BP is sponsoring a business lobby organisation that enthusiastically welcomed election promises to crack down on dissent in Egypt with executions and brutal force, aiming to crush the revolution after the imminent Presidential elections
AmCham – the American Chamber of Commerce in Egypt – hosted Mubarak-era Prime Minister and current Presidential candidate Ahmed Shafiq for a lunch on 14 May. Shafiq is publicly known as the previous regime's candidate, having recently announced that he was "chummy" with the military junta currently running Egypt.
During his presentation to the multinational executives, Shafiq said that if elected, he would "restore order" in one month by resorting to executions and force – an announcement welcomed with cheers and applause from the audience. When asked whether he would name Mubarak's head of intelligence Omar Suleiman – widely feared for his brutal and repressive measures – as his Vice-President, Shafiq responded that "if it was possible for the experience of Omar Suleiman to be pushed in any place, why not use it? Why let it go to waste?" Again, AmCham's assembled members responded with enthusiastic clapping.
And in an echo of Suleiman's claim – back when he was Mubarak's Vice-President – that Egypt "is not ready for democracy", Shafiq argued that "the Egyptian people are obedient."
BP is one of AmCham's primary sponsors, and currently one of its top "Corporate Partners", alongside Exxon, Credit Agricole and Vodafone. Its logo is emblazoned on AmCham's homepage – just below the image of Shafiq. AmCham has a long history of siding with the powerful in Egypt. Only months before the Egyptian revolution began, AmCham lobbied successfully against international criticism of repression in Egypt.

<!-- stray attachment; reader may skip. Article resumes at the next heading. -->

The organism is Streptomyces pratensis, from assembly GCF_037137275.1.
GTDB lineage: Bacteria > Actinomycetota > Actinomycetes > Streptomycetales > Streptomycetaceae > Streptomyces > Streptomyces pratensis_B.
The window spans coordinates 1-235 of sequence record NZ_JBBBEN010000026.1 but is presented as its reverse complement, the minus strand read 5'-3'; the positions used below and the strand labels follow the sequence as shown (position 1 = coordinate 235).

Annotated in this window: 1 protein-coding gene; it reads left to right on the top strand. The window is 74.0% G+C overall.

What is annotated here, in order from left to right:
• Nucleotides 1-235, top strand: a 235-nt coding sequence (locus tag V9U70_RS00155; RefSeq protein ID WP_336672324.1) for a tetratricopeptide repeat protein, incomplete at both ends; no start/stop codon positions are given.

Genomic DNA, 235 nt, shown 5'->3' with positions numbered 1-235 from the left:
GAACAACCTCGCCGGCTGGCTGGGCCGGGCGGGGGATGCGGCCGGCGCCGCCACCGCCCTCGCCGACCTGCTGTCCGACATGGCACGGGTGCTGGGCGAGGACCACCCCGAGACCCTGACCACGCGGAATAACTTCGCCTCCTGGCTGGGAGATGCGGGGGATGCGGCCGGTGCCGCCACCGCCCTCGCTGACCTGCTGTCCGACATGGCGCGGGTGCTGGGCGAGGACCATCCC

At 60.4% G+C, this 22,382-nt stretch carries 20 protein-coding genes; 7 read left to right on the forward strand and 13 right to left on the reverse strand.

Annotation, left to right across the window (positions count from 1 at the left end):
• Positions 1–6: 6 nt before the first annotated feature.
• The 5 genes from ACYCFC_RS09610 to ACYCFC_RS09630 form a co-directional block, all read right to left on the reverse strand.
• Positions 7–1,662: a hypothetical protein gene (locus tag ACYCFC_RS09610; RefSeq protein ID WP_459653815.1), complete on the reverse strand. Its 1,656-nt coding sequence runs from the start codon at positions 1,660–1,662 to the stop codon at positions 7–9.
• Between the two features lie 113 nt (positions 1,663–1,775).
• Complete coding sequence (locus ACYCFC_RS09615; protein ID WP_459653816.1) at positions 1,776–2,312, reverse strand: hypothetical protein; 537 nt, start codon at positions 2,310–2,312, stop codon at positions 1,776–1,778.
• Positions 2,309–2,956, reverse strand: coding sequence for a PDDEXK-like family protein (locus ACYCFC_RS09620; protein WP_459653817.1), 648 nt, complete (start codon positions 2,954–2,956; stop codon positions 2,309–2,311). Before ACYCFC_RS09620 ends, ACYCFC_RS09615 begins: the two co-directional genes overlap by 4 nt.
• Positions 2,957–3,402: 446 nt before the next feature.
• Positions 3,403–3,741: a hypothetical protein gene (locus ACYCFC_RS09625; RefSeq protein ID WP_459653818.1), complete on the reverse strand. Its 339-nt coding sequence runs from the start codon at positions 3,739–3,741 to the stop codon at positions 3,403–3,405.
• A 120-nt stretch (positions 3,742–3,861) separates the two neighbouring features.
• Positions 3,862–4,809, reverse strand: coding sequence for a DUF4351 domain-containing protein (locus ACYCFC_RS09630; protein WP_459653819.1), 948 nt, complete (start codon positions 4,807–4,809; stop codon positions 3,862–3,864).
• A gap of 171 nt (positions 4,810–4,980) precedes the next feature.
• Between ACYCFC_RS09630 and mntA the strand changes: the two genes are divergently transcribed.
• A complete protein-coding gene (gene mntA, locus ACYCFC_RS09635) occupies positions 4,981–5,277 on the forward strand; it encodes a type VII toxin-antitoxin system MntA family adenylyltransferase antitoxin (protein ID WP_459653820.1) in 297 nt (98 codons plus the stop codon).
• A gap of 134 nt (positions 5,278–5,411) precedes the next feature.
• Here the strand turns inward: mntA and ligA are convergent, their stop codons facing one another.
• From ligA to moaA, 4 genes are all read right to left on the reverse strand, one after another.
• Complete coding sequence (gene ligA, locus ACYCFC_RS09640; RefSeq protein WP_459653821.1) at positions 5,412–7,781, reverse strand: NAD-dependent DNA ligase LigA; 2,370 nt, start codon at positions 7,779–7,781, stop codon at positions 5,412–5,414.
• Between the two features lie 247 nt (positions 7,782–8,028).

AmCham also hosted several of the other main Presidential candidates or their representatives. According to the New York Times, Khairat el-Shater, the Brotherhood’s dominant strategist and a business tycoon, "gave a speech so committed to promoting free markets, foreign investment and other business interests that some in the Chamber said it was as if he was reading their own talking points." This included endorsement of strong economic ties to the West and a promise to give the private sector a big role in infrastucture, including water and electricity. Yet despite the Brotherhood's commitment to neoliberal economics and privatisation, the business executives didn't give him the enthusiastic welcome Shafiq received.
BP has not distanced itself from AmCham since the broad welcome given to Shafiq's promises to crack down on dissent. Will the company be cheering if Shafiq wins the second round of elections on June 16th/17th?